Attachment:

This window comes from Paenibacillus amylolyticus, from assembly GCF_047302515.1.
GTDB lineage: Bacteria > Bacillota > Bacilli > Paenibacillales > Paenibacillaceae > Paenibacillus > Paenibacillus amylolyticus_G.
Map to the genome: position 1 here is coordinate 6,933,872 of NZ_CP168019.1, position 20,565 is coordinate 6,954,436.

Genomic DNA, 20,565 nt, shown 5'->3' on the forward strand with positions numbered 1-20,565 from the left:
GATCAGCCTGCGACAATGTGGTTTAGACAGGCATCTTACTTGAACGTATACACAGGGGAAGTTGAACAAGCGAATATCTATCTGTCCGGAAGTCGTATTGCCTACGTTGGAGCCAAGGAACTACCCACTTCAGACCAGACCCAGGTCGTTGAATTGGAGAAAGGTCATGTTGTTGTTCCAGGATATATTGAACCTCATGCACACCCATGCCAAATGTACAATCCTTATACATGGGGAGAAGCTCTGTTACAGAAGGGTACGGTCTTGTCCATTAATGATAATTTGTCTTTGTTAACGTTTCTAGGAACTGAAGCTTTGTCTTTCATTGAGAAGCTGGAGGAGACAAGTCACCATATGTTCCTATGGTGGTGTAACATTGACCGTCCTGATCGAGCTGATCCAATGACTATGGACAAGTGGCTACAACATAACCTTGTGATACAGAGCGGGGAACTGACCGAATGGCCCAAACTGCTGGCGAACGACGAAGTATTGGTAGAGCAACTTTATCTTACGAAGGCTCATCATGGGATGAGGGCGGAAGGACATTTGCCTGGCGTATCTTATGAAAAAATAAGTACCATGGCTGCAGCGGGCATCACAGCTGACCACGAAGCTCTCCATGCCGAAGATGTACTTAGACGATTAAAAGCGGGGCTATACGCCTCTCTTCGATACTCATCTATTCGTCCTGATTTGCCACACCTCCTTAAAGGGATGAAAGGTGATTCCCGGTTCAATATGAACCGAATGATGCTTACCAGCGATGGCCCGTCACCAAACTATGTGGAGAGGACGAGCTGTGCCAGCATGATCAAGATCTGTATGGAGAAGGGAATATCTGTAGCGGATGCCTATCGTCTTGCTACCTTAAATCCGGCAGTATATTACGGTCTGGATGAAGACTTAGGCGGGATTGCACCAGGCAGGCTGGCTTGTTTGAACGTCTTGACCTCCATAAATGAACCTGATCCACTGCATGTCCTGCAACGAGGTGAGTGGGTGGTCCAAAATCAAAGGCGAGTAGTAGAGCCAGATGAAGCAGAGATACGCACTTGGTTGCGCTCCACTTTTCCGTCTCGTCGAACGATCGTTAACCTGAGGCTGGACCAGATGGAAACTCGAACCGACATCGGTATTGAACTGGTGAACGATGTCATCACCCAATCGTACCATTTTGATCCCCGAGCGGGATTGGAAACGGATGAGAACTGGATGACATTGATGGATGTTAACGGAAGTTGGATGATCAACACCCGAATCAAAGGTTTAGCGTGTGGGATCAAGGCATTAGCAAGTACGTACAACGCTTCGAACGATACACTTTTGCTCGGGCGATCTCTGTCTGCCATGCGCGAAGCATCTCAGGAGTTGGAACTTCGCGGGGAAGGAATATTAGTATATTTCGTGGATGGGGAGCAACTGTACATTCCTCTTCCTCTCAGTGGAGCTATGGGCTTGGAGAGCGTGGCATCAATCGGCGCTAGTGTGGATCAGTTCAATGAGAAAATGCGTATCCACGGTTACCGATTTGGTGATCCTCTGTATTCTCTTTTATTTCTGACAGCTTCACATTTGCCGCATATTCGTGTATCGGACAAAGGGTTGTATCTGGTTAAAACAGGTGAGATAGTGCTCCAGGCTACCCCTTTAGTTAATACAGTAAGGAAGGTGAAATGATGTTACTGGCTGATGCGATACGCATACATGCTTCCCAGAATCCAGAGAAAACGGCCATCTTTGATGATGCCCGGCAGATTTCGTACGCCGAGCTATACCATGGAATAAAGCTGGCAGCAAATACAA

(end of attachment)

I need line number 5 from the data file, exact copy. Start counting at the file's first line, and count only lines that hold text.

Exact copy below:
GATCAGCCTGCGACAATGTGGTTTAGACAGGCATCTTACTTGAACGTATACACAGGGGAAGTTGAACAAGCGAATATCTATCTGTCCGGAAGTCGTATTGCCTACGTTGGAGCCAAGGAACTACCCACTTCAGACCAGACCCAGGTCGTTGAATTGGAGAAAGGTCATGTTGTTGTTCCAGGATATATTGAACCTCATGCACACCCATGCCAAATGTACAATCCTTATACATGGGGAGAAGCTCTGTTACAGAAGGGTACGGTCTTGTCCATTAATGATAATTTGTCTTTGTTAACGTTTCTAGGAACTGAAGCTTTGTCTTTCATTGAGAAGCTGGAGGAGACAAGTCACCATATGTTCCTATGGTGGTGTAACATTGACCGTCCTGATCGAGCTGATCCAATGACTATGGACAAGTGGCTACAACATAACCTTGTGATACAGAGCGGGGAACTGACCGAATGGCCCAAACTGCTGGCGAACGACGAAGTATTGGTAGAGCAACTTTATCTTACGAAGGCTCATCATGGGATGAGGGCGGAAGGACATTTGCCTGGCGTATCTTATGAAAAAATAAGTACCATGGCTGCAGCGGGCATCACAGCTGACCACGAAGCTCTCCATGCCGAAGATGTACTTAGACGATTAAAAGCGGGGCTATACGCCTCTCTTCGATACTCATCTATTCGTCCTGATTTGCCACACCTCCTTAAAGGGATGAAAGGTGATTCCCGGTTCAATATGAACCGAATGATGCTTACCAGCGATGGCCCGTCACCAAACTATGTGGAGAGGACGAGCTGTGCCAGCATGATCAAGATCTGTATGGAGAAGGGAATATCTGTAGCGGATGCCTATCGTCTTGCTACCTTAAATCCGGCAGTATATTACGGTCTGGATGAAGACTTAGGCGGGATTGCACCAGGCAGGCTGGCTTGTTTGAACGTCTTGACCTCCATAAATGAACCTGATCCACTGCATGTCCTGCAACGAGGTGAGTGGGTGGTCCAAAATCAAAGGCGAGTAGTAGAGCCAGATGAAGCAGAGATACGCACTTGGTTGCGCTCCACTTTTCCGTCTCGTCGAACGATCGTTAACCTGAGGCTGGACCAGATGGAAACTCGAACCGACATCGGTATTGAACTGGTGAACGATGTCATCACCCAATCGTACCATTTTGATCCCCGAGCGGGATTGGAAACGGATGAGAACTGGATGACATTGATGGATGTTAACGGAAGTTGGATGATCAACACCCGAATCAAAGGTTTAGCGTGTGGGATCAAGGCATTAGCAAGTACGTACAACGCTTCGAACGATACACTTTTGCTCGGGCGATCTCTGTCTGCCATGCGCGAAGCATCTCAGGAGTTGGAACTTCGCGGGGAAGGAATATTAGTATATTTCGTGGATGGGGAGCAACTGTACATTCCTCTTCCTCTCAGTGGAGCTATGGGCTTGGAGAGCGTGGCATCAATCGGCGCTAGTGTGGATCAGTTCAATGAGAAAATGCGTATCCACGGTTACCGATTTGGTGATCCTCTGTATTCTCTTTTATTTCTGACAGCTTCACATTTGCCGCATATTCGTGTATCGGACAAAGGGTTGTATCTGGTTAAAACAGGTGAGATAGTGCTCCAGGCTACCCCTTTAGTTAATACAGTAAGGAAGGTGAAATGATGTTACTGGCTGATGCGATACGCATACATGCTTCCCAGAATCCAGAGAAAACGGCCATCTTTGATGATGCCCGGCAGATTTCGTACGCCGAGCTATACCATGGAATAAAGCTGGCAGCAAATACAA